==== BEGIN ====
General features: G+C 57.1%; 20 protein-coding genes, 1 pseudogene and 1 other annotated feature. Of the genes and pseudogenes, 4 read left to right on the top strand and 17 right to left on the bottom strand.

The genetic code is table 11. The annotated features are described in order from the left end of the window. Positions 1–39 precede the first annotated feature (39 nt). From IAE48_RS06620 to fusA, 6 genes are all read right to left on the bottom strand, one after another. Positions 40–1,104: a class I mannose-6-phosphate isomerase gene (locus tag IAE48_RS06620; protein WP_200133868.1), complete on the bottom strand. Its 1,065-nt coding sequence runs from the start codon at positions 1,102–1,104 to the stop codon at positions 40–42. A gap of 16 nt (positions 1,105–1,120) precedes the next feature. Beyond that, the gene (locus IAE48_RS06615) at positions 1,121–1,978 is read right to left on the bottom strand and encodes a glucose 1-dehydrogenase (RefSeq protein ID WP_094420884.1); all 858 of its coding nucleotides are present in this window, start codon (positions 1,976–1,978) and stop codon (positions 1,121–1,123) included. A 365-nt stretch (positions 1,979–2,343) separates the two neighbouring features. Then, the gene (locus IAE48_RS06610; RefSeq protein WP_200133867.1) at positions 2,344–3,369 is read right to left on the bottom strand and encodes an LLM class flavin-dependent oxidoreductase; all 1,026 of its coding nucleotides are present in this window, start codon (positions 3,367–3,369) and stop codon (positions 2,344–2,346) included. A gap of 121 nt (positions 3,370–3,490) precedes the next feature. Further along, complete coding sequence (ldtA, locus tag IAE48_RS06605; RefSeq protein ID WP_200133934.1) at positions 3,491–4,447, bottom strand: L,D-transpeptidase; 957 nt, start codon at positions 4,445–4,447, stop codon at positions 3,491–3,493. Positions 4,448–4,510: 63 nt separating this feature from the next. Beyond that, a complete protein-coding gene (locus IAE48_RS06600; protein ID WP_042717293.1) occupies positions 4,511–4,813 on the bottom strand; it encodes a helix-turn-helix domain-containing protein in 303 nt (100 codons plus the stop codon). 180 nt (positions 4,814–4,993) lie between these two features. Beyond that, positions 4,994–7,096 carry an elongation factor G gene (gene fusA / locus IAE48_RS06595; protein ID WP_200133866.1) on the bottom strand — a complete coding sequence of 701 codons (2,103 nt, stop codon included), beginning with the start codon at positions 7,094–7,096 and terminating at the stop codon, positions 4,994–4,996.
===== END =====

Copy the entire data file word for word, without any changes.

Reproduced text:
General features: G+C 57.1%; 20 protein-coding genes, 1 pseudogene and 1 other annotated feature. Of the genes and pseudogenes, 4 read left to right on the top strand and 17 right to left on the bottom strand.

The genetic code is table 11. The annotated features are described in order from the left end of the window. Positions 1–39 precede the first annotated feature (39 nt). From IAE48_RS06620 to fusA, 6 genes are all read right to left on the bottom strand, one after another. Positions 40–1,104: a class I mannose-6-phosphate isomerase gene (locus tag IAE48_RS06620; protein WP_200133868.1), complete on the bottom strand. Its 1,065-nt coding sequence runs from the start codon at positions 1,102–1,104 to the stop codon at positions 40–42. A gap of 16 nt (positions 1,105–1,120) precedes the next feature. Beyond that, the gene (locus IAE48_RS06615) at positions 1,121–1,978 is read right to left on the bottom strand and encodes a glucose 1-dehydrogenase (RefSeq protein ID WP_094420884.1); all 858 of its coding nucleotides are present in this window, start codon (positions 1,976–1,978) and stop codon (positions 1,121–1,123) included. A 365-nt stretch (positions 1,979–2,343) separates the two neighbouring features. Then, the gene (locus IAE48_RS06610; RefSeq protein WP_200133867.1) at positions 2,344–3,369 is read right to left on the bottom strand and encodes an LLM class flavin-dependent oxidoreductase; all 1,026 of its coding nucleotides are present in this window, start codon (positions 3,367–3,369) and stop codon (positions 2,344–2,346) included. A gap of 121 nt (positions 3,370–3,490) precedes the next feature. Further along, complete coding sequence (ldtA, locus tag IAE48_RS06605; RefSeq protein ID WP_200133934.1) at positions 3,491–4,447, bottom strand: L,D-transpeptidase; 957 nt, start codon at positions 4,445–4,447, stop codon at positions 3,491–3,493. Positions 4,448–4,510: 63 nt separating this feature from the next. Beyond that, a complete protein-coding gene (locus IAE48_RS06600; protein ID WP_042717293.1) occupies positions 4,511–4,813 on the bottom strand; it encodes a helix-turn-helix domain-containing protein in 303 nt (100 codons plus the stop codon). 180 nt (positions 4,814–4,993) lie between these two features. Beyond that, positions 4,994–7,096 carry an elongation factor G gene (gene fusA / locus IAE48_RS06595; protein ID WP_200133866.1) on the bottom strand — a complete coding sequence of 701 codons (2,103 nt, stop codon included), beginning with the start codon at positions 7,094–7,096 and terminating at the stop codon, positions 4,994–4,996.